If you like peacefulness and tranquility and want to avoid crowds, I’d suggest renting out a room at a farmhouse called Pantanelli Di Vendicari. It’s located near to the touristic town of Noto, but far away from its crowds. If you stay at this charming guesthouse, you’ll eat delicious food made from their home-grown produce (aubergines, peppers, almonds etc.), hear crickets in the evening, birds in the morning and simply be far away from noise of everyday life.

Pantanelli Di Vendicari.
These rosemary bushes smelt amazing!
Bruschetta – grilled bread with tomatoes and olive oil. A classic Italian starter – it tasted heavenly!

The farmhouse is located close to the Vendicari Natural Reserve which is a great place to walk around and admire its wildlife. The sea there is crystal clear and the wilderness of the place will release you from the everyday busy-ness of your life.

The beach at Vendicari Natural Reserve
The beach at Vendicari Natural Reserve
the ruins of the ancient tonnara
The ruins of the ancient Tonnara, part of the Natural Reserve

Ten minutes away from the farmhouse, there is the fishing village of Marzamemi, where you should definitely spend a couple of hours. You’ll love its cute little restaurants in the square and the harbour. Be careful though – if you want to buy lunch or dinner in the square, be prepared to empty your whole pocket and still feel hungry. The seafood we had at the restaurant Principino was delicious and fresh but the portions were not generous and the prices high.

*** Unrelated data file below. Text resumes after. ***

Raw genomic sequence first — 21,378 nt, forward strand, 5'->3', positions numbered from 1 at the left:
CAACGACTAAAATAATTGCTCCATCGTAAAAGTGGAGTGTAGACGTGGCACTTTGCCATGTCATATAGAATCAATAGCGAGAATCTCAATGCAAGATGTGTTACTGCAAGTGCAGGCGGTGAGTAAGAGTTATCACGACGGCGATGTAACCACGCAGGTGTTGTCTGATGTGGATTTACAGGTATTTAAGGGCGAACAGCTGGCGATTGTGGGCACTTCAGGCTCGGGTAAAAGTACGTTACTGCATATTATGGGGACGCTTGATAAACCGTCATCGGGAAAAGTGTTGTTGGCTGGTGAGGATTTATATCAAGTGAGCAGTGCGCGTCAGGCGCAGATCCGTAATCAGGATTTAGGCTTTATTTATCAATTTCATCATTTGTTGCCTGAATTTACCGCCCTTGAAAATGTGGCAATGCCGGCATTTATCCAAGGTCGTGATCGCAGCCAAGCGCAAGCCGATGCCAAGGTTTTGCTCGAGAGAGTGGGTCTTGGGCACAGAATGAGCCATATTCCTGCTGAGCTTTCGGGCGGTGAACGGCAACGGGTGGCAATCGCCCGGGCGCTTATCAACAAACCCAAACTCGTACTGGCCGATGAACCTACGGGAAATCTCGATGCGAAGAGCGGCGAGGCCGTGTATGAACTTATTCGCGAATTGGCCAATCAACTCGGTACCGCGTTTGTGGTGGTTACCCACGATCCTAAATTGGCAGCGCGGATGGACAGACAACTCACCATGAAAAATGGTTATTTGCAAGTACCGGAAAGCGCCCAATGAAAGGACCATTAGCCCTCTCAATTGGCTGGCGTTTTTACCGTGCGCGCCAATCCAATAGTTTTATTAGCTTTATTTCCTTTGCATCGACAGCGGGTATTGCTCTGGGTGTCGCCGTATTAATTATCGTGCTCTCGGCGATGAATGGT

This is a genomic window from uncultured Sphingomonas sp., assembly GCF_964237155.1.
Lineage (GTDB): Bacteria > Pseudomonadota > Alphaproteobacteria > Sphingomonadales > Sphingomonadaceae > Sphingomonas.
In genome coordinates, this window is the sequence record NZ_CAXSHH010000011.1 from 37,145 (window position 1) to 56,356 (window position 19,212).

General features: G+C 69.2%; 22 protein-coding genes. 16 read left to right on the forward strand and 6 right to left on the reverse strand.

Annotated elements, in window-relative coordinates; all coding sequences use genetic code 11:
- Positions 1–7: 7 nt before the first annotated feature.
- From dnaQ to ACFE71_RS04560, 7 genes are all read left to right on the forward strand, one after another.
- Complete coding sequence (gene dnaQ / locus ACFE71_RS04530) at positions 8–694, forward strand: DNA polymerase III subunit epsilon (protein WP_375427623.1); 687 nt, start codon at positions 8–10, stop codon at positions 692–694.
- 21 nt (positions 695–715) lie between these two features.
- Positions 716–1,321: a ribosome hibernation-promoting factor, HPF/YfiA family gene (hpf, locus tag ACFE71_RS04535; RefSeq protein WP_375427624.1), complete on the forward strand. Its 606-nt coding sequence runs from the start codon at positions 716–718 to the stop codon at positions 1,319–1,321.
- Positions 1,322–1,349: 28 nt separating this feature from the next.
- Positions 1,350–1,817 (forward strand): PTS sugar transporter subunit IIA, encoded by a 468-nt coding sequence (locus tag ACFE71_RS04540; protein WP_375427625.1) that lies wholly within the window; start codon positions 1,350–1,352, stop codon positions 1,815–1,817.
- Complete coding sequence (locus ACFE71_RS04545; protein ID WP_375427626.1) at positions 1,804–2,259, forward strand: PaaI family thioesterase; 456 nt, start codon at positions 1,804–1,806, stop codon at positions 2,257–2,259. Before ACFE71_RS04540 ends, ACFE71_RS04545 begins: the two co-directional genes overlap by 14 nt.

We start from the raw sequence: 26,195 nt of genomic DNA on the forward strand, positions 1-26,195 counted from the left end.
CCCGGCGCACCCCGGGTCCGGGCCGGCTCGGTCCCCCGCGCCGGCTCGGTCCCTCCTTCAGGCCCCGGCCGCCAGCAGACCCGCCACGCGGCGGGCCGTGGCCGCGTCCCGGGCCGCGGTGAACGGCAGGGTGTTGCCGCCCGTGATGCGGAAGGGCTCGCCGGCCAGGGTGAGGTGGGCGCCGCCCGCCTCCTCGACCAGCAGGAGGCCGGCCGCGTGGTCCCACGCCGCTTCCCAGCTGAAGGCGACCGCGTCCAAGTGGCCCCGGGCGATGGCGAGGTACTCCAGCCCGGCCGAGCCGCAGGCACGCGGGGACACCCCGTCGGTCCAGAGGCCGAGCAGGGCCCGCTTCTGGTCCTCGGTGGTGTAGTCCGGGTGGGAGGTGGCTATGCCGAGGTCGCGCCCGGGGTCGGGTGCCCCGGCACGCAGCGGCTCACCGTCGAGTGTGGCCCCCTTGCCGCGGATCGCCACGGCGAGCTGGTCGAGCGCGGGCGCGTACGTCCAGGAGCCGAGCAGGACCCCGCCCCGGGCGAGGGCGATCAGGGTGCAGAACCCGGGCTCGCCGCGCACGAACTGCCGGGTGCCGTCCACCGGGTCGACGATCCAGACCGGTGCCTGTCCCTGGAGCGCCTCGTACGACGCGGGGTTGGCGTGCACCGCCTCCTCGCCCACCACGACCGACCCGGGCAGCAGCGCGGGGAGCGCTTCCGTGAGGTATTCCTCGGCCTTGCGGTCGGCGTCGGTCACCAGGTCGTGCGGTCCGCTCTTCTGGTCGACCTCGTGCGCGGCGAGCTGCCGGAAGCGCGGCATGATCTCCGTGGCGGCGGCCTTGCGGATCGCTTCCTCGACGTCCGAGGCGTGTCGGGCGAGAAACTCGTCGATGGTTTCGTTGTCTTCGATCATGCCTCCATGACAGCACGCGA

Marzamemi, a beautiful fishing village
Gnocchi with seafood
Gnocchi with seafood and ricotta cheese. Tasted heavenly…and expensive!

The beaches in San Lorenzo (the town very close to our farmhouse) are simply stunning. The beach was empty, probably because it was late September so off-peak season, and we felt as if the beach was just for us. Don’t forget your snorkeling equipment as the crystal clear water will allow you to see plenty of sea life.

San Lorenzo beach and its crystal clear water
The beach in San Lorenzo and its crystal-clear water

If you are a history and architecture lover, take a trip to Noto – a town which will stun you with its beautiful baroque-style architecture. It’s know as the ‘Stone Garden’ and in the pictures below you’ll see why.

Noto
Noto, Sicily
The buildings in Noto have a characteristic creamy colour. How monumental does this building looks compared to little me?
Noto, baroque town in Sicily
A beautiful combination of beige and green can be seen all over Noto